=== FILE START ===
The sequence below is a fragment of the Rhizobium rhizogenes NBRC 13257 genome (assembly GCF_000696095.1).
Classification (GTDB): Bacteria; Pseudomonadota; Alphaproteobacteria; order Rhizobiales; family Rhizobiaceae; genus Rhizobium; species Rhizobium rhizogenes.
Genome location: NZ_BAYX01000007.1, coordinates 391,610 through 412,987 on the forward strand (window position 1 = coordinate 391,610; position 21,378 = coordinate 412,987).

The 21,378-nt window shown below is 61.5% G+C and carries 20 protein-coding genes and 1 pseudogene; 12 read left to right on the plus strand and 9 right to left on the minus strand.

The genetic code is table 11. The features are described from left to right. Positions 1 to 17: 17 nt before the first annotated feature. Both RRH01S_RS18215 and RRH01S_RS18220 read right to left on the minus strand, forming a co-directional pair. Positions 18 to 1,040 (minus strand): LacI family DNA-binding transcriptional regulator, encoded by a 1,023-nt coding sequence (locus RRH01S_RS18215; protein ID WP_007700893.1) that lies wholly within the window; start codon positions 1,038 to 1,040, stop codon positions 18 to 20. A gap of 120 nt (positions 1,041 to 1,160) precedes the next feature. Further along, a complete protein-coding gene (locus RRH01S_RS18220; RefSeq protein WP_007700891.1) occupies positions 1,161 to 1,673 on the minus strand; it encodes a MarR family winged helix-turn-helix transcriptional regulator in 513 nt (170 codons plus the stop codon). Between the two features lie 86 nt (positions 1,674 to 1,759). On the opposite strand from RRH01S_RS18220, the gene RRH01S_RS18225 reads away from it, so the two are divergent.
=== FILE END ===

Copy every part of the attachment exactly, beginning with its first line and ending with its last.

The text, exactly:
The sequence below is a fragment of the Rhizobium rhizogenes NBRC 13257 genome (assembly GCF_000696095.1).
Classification (GTDB): Bacteria; Pseudomonadota; Alphaproteobacteria; order Rhizobiales; family Rhizobiaceae; genus Rhizobium; species Rhizobium rhizogenes.
Genome location: NZ_BAYX01000007.1, coordinates 391,610 through 412,987 on the forward strand (window position 1 = coordinate 391,610; position 21,378 = coordinate 412,987).

The 21,378-nt window shown below is 61.5% G+C and carries 20 protein-coding genes and 1 pseudogene; 12 read left to right on the plus strand and 9 right to left on the minus strand.

The genetic code is table 11. The features are described from left to right. Positions 1 to 17: 17 nt before the first annotated feature. Both RRH01S_RS18215 and RRH01S_RS18220 read right to left on the minus strand, forming a co-directional pair. Positions 18 to 1,040 (minus strand): LacI family DNA-binding transcriptional regulator, encoded by a 1,023-nt coding sequence (locus RRH01S_RS18215; protein ID WP_007700893.1) that lies wholly within the window; start codon positions 1,038 to 1,040, stop codon positions 18 to 20. A gap of 120 nt (positions 1,041 to 1,160) precedes the next feature. Further along, a complete protein-coding gene (locus RRH01S_RS18220; RefSeq protein WP_007700891.1) occupies positions 1,161 to 1,673 on the minus strand; it encodes a MarR family winged helix-turn-helix transcriptional regulator in 513 nt (170 codons plus the stop codon). Between the two features lie 86 nt (positions 1,674 to 1,759). On the opposite strand from RRH01S_RS18220, the gene RRH01S_RS18225 reads away from it, so the two are divergent.